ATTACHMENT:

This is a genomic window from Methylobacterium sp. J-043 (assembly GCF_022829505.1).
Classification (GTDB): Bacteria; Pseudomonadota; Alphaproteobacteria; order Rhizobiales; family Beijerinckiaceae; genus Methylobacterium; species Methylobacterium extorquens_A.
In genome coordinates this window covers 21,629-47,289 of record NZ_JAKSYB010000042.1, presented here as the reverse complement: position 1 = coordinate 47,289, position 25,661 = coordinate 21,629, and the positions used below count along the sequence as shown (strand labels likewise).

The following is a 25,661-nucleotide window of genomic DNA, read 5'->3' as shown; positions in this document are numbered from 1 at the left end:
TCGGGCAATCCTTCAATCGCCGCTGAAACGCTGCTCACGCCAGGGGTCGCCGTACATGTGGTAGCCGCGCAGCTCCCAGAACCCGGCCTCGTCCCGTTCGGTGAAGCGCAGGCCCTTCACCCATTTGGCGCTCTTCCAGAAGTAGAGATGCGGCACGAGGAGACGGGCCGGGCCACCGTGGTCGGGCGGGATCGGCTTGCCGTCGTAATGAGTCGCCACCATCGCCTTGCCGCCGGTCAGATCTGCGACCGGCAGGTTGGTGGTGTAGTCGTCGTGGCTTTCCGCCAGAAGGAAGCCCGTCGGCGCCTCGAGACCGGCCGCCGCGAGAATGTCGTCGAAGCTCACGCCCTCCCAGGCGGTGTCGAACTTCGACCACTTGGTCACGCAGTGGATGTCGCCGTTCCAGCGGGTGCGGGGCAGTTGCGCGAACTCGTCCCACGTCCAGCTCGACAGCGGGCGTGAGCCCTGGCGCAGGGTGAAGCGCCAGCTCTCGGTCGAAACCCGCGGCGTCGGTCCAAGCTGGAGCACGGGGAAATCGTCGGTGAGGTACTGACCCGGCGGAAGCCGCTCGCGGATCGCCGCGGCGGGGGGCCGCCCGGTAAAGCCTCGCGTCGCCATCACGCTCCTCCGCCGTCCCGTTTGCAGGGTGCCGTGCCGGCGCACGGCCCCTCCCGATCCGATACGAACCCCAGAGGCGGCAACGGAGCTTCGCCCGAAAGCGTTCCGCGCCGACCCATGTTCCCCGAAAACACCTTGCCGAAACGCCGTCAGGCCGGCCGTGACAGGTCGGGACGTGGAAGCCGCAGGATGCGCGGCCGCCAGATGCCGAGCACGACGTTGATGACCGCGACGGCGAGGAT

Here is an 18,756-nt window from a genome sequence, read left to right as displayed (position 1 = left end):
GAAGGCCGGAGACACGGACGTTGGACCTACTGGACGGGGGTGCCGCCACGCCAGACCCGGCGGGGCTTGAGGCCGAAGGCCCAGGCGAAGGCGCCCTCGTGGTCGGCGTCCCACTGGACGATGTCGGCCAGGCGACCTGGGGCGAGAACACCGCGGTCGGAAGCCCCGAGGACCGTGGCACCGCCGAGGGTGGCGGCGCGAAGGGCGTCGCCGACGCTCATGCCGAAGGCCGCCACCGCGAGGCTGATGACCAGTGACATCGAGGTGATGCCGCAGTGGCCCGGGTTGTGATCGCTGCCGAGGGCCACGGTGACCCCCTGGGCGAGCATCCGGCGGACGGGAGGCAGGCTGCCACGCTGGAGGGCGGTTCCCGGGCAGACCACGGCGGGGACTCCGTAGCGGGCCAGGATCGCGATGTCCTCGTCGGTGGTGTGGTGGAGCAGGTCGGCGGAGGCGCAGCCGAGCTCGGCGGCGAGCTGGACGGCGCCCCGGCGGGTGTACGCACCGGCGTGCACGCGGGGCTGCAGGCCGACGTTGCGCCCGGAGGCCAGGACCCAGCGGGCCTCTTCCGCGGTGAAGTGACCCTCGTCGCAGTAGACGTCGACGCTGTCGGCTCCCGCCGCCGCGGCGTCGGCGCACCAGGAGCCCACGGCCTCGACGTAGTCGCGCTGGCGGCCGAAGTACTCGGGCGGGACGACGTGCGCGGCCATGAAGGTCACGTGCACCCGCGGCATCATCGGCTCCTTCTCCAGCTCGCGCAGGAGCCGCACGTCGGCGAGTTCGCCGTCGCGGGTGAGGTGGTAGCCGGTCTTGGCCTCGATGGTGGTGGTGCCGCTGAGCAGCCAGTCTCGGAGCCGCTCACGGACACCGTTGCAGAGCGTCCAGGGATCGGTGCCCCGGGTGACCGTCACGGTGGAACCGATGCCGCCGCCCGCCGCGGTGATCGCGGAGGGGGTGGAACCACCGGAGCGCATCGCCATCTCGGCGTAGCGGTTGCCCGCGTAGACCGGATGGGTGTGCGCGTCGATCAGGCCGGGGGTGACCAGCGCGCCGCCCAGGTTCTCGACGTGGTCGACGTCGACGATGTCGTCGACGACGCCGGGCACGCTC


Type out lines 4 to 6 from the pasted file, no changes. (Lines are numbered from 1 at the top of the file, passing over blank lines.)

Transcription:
The following is a 25,661-nucleotide window of genomic DNA, read 5'->3' as shown; positions in this document are numbered from 1 at the left end:
TCGGGCAATCCTTCAATCGCCGCTGAAACGCTGCTCACGCCAGGGGTCGCCGTACATGTGGTAGCCGCGCAGCTCCCAGAACCCGGCCTCGTCCCGTTCGGTGAAGCGCAGGCCCTTCACCCATTTGGCGCTCTTCCAGAAGTAGAGATGCGGCACGAGGAGACGGGCCGGGCCACCGTGGTCGGGCGGGATCGGCTTGCCGTCGTAATGAGTCGCCACCATCGCCTTGCCGCCGGTCAGATCTGCGACCGGCAGGTTGGTGGTGTAGTCGTCGTGGCTTTCCGCCAGAAGGAAGCCCGTCGGCGCCTCGAGACCGGCCGCCGCGAGAATGTCGTCGAAGCTCACGCCCTCCCAGGCGGTGTCGAACTTCGACCACTTGGTCACGCAGTGGATGTCGCCGTTCCAGCGGGTGCGGGGCAGTTGCGCGAACTCGTCCCACGTCCAGCTCGACAGCGGGCGTGAGCCCTGGCGCAGGGTGAAGCGCCAGCTCTCGGTCGAAACCCGCGGCGTCGGTCCAAGCTGGAGCACGGGGAAATCGTCGGTGAGGTACTGACCCGGCGGAAGCCGCTCGCGGATCGCCGCGGCGGGGGGCCGCCCGGTAAAGCCTCGCGTCGCCATCACGCTCCTCCGCCGTCCCGTTTGCAGGGTGCCGTGCCGGCGCACGGCCCCTCCCGATCCGATACGAACCCCAGAGGCGGCAACGGAGCTTCGCCCGAAAGCGTTCCGCGCCGACCCATGTTCCCCGAAAACACCTTGCCGAAACGCCGTCAGGCCGGCCGTGACAGGTCGGGACGTGGAAGCCGCAGGATGCGCGGCCGCCAGATGCCGAGCACGACGTTGATGACCGCGACGGCGAGGAT

Here is an 18,756-nt window from a genome sequence, read left to right as displayed (position 1 = left end):